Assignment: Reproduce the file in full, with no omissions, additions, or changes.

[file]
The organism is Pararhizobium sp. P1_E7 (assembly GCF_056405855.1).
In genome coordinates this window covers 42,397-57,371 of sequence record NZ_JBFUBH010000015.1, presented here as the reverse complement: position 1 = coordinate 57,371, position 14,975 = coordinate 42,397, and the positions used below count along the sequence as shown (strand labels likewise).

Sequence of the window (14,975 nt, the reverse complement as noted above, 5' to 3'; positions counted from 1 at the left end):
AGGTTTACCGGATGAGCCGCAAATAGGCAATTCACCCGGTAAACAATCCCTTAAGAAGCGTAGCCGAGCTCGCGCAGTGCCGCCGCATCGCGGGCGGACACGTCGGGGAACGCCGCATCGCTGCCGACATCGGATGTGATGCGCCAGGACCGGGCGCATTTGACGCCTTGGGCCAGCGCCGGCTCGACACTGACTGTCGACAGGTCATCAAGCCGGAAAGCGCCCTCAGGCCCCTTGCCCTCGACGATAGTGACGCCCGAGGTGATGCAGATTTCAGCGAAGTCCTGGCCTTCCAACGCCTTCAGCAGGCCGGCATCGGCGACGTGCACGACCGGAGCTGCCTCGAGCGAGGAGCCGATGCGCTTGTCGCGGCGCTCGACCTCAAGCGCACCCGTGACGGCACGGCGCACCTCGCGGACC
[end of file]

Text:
The organism is Pararhizobium sp. P1_E7 (assembly GCF_056405855.1).
In genome coordinates this window covers 42,397-57,371 of sequence record NZ_JBFUBH010000015.1, presented here as the reverse complement: position 1 = coordinate 57,371, position 14,975 = coordinate 42,397, and the positions used below count along the sequence as shown (strand labels likewise).

Sequence of the window (14,975 nt, the reverse complement as noted above, 5' to 3'; positions counted from 1 at the left end):
AGGTTTACCGGATGAGCCGCAAATAGGCAATTCACCCGGTAAACAATCCCTTAAGAAGCGTAGCCGAGCTCGCGCAGTGCCGCCGCATCGCGGGCGGACACGTCGGGGAACGCCGCATCGCTGCCGACATCGGATGTGATGCGCCAGGACCGGGCGCATTTGACGCCTTGGGCCAGCGCCGGCTCGACACTGACTGTCGACAGGTCATCAAGCCGGAAAGCGCCCTCAGGCCCCTTGCCCTCGACGATAGTGACGCCCGAGGTGATGCAGATTTCAGCGAAGTCCTGGCCTTCCAACGCCTTCAGCAGGCCGGCATCGGCGACGTGCACGACCGGAGCTGCCTCGAGCGAGGAGCCGATGCGCTTGTCGCGGCGCTCGACCTCAAGCGCACCCGTGACGGCACGGCGCACCTCGCGGACC